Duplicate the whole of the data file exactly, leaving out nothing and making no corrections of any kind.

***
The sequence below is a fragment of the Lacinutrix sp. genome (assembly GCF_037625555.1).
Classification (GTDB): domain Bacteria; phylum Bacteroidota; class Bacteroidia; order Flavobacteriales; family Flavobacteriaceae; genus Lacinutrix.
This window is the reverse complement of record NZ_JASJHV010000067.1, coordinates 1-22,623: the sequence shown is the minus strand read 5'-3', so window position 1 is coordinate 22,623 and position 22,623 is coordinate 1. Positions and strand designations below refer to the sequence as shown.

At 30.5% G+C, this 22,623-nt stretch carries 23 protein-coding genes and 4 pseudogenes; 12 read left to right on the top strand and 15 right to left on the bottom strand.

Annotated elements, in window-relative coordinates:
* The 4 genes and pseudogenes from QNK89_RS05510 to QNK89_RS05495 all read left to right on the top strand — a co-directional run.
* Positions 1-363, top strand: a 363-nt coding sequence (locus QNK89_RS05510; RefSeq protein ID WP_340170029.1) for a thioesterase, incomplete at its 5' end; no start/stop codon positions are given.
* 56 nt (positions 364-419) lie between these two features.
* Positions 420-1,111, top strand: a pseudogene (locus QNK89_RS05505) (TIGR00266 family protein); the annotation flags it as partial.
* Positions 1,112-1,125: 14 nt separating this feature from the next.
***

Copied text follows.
The sequence below is a fragment of the Lacinutrix sp. genome (assembly GCF_037625555.1).
Classification (GTDB): domain Bacteria; phylum Bacteroidota; class Bacteroidia; order Flavobacteriales; family Flavobacteriaceae; genus Lacinutrix.
This window is the reverse complement of record NZ_JASJHV010000067.1, coordinates 1-22,623: the sequence shown is the minus strand read 5'-3', so window position 1 is coordinate 22,623 and position 22,623 is coordinate 1. Positions and strand designations below refer to the sequence as shown.

At 30.5% G+C, this 22,623-nt stretch carries 23 protein-coding genes and 4 pseudogenes; 12 read left to right on the top strand and 15 right to left on the bottom strand.

Annotated elements, in window-relative coordinates:
* The 4 genes and pseudogenes from QNK89_RS05510 to QNK89_RS05495 all read left to right on the top strand — a co-directional run.
* Positions 1-363, top strand: a 363-nt coding sequence (locus QNK89_RS05510; RefSeq protein ID WP_340170029.1) for a thioesterase, incomplete at its 5' end; no start/stop codon positions are given.
* 56 nt (positions 364-419) lie between these two features.
* Positions 420-1,111, top strand: a pseudogene (locus QNK89_RS05505) (TIGR00266 family protein); the annotation flags it as partial.
* Positions 1,112-1,125: 14 nt separating this feature from the next.